Portunus trituberculatus

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Portunus trituberculatus
Portunus trituberculatus.jpg
Scientific classification
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P. trituberculatus
Binomial name
Portunus trituberculatus
(Miers, 1876)
Synonyms [1]

Neptunus trituberculatus Miers, 1876

Portunus trituberculatus, the gazami crab, Japanese blue crab or horse crab, is the most widely fished species of crab in the world. It is found off the coasts of East Asia and is closely related to Portunus pelagicus.

Fishery[edit]

P. trituberculatus is the world's most heavily fished crab species, with over 300,000 tonnes being caught annually, 98% of it off the coast of China.[2]

Distribution[edit]

P. trituberculatus is found off the coasts of Japan, Korea, China, Pakistan and Taiwan.[3]

Description[edit]

The carapace may reach 15 centimetres (5.9 in) wide, and 7 cm (2.8 in) from front to back. P. trituberculatus may be distinguished from the closely related (and also widely fished) P. pelagicus by the number of broad teeth on the front of the carapace (3 in P. trituberculatus, 4 in P. pelagicus) and on the inner margin of the merus (4 in P. trituberculatus, 3 in P. pelagicus).[2]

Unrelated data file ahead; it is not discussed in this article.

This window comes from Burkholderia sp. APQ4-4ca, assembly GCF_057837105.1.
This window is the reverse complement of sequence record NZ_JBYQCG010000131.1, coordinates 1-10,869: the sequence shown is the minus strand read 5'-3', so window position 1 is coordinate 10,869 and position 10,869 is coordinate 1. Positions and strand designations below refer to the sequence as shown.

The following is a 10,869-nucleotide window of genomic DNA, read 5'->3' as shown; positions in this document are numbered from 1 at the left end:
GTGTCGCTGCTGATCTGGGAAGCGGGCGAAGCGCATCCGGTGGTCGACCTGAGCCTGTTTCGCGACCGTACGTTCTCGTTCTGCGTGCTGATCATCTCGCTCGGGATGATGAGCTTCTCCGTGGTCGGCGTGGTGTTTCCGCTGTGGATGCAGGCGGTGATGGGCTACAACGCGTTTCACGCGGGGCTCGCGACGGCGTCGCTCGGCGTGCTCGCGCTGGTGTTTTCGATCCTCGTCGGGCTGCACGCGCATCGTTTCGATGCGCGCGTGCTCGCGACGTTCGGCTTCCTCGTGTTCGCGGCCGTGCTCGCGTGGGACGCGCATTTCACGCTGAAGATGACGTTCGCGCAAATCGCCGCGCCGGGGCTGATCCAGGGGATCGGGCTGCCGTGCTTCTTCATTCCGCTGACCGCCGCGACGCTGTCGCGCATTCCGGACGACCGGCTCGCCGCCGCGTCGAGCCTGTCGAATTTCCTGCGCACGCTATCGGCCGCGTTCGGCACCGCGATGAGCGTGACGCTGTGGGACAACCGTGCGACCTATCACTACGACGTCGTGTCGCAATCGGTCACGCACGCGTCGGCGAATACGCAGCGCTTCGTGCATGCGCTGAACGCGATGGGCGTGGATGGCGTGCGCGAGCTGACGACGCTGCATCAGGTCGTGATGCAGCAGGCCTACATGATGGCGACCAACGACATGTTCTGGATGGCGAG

Taxonomy[edit]

P. trituberculatus was first described by Edward J. Miers in 1876, under the name Neptunus trituberculatus.[1]

References[edit]

  1. ^ a b Peter Davie (2010). "Portunus (Portunus) trituberculatus (Miers, 1876)". World Register of Marine Species. Retrieved May 6, 2011.
  2. ^ a b "FAO fisheries global information system". Retrieved August 2, 2006.
  3. ^ "Portunus trituberculatus". Crabs of Japan. Marine Species Identification Portal. Retrieved March 20, 2011.